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judgment, he was able to confound the most elos quent and subtle of his adversaries, to confirm the opinions of his friends, and to make converts of the unprejudiced who had opposed him. With a sin. gle observation, he has rendered of no avail an ele. gant and lengthy discourse, and determined the fate of a question of importance.
But he was not contented with thus supporting the rights of the people. He wished to render them permanently secure, which can only be done by making their value properly known; and this must depend upon increasing and extending information. to every class of men. We have already seen that he was the founder of the public library, which con. tributed greatly towards improving the minds of the citizens. But this was not sufficient. The @chools then subsisting were in general of little utjo hity. The teachers were men ill qualified for the important duty which they had undertaken ; and, after all, nothing more could be obtained than the pudiments of a common English education. FrankJin drew up a plan of an academy, to be erected in the city of Philadelphia, suited to the state of an jnfant country;" but in this, as in all his plans, he confined not his view to the present time only. He looked forward to the period when an institution on an enlarged plan would become necessary. With this view he considered his academy as a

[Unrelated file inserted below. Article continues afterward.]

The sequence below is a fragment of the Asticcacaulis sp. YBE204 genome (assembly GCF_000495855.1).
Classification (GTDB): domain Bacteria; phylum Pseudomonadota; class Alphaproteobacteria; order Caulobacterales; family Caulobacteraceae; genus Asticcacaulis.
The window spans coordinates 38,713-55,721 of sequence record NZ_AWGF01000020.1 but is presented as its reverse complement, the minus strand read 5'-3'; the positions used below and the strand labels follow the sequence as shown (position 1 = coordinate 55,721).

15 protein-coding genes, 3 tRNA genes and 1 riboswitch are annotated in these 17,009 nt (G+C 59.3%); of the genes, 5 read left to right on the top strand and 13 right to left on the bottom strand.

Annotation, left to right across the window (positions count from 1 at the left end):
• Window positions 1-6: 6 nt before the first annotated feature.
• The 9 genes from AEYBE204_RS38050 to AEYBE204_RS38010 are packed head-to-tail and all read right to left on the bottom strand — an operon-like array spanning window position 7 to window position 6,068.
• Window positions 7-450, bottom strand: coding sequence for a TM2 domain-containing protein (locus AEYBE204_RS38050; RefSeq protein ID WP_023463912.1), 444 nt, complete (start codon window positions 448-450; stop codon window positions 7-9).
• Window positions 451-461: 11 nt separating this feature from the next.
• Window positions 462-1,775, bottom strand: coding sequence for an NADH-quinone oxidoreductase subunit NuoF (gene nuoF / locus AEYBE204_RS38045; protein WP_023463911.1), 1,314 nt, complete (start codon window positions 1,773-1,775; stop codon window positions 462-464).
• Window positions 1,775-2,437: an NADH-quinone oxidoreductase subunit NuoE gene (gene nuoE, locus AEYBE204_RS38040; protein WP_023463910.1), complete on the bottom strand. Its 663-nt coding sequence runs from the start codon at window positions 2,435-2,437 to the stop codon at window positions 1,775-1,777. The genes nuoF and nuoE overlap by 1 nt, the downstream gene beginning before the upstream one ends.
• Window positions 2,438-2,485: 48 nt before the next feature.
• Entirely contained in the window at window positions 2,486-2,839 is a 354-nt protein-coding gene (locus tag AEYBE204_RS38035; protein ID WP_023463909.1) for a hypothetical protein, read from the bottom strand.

foundation for posterity to erect a 'seminary of Ikearning, more extensive, and suitable to future cirs sumstances.” In pursuance of this plan, the cons stitutions were drawn up and signed on the 13th of November 1749. In these, iwenty-four of the most respectable citizens of Philadelphia were namá od as trustees. In the choice of these, and in the formation of his plau, Franklin is. said to have
consulted chiefly with Thomas Hopkinson, Esq. Rev. Richard Peters, then secretary of the province, Tench Francis, Esq: attorney-general, and Dr. Phineas Bond.